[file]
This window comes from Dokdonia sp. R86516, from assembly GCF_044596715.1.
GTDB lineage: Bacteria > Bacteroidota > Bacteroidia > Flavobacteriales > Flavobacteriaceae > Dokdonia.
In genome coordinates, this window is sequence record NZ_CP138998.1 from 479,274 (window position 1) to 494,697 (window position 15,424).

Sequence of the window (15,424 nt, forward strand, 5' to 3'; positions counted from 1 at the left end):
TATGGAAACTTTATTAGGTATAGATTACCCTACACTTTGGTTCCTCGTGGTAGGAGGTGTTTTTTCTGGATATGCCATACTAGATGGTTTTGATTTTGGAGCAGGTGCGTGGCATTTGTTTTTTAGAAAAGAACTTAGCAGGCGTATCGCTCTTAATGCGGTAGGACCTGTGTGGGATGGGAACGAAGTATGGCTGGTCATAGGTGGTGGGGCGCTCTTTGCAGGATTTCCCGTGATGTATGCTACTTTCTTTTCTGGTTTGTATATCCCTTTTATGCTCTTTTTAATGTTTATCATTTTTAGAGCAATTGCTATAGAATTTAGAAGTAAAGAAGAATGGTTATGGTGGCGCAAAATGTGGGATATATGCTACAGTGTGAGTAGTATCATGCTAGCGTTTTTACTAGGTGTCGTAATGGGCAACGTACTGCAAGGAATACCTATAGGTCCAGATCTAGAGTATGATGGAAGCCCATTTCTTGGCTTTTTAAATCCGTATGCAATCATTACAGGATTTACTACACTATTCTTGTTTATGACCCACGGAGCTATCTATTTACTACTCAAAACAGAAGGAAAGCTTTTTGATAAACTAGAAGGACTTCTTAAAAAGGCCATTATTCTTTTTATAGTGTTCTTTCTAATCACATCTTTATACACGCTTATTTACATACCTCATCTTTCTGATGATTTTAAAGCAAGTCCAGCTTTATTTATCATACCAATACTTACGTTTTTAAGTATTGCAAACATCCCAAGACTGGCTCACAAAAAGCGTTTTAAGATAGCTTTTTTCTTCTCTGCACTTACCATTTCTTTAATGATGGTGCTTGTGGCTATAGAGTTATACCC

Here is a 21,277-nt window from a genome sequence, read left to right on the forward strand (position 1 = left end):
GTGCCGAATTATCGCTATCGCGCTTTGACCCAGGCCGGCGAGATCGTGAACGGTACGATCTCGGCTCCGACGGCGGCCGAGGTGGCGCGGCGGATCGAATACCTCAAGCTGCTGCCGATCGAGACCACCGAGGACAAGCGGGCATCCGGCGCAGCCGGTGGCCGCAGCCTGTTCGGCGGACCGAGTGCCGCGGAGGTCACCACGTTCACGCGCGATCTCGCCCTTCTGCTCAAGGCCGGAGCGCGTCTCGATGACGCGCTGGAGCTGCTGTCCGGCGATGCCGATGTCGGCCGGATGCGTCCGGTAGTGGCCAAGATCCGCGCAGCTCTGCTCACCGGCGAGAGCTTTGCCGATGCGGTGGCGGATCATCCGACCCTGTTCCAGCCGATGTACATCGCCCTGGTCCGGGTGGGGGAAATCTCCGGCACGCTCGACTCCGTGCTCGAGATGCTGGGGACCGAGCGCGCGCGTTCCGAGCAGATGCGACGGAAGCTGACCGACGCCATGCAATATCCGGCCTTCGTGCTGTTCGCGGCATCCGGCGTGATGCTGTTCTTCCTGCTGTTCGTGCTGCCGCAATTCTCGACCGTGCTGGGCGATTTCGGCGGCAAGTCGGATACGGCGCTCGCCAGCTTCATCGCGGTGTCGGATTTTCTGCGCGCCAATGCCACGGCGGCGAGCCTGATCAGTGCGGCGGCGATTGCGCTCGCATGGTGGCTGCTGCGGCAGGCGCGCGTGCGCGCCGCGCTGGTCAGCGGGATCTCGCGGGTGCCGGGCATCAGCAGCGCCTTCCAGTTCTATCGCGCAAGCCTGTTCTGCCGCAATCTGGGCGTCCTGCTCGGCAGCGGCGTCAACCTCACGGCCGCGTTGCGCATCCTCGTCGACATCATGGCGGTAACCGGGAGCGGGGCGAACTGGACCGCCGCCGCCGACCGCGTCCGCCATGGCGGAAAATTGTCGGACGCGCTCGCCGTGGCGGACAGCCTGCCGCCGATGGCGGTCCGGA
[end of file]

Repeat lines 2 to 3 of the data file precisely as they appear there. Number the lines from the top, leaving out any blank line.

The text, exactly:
GTDB lineage: Bacteria > Bacteroidota > Bacteroidia > Flavobacteriales > Flavobacteriaceae > Dokdonia.
In genome coordinates, this window is sequence record NZ_CP138998.1 from 479,274 (window position 1) to 494,697 (window position 15,424).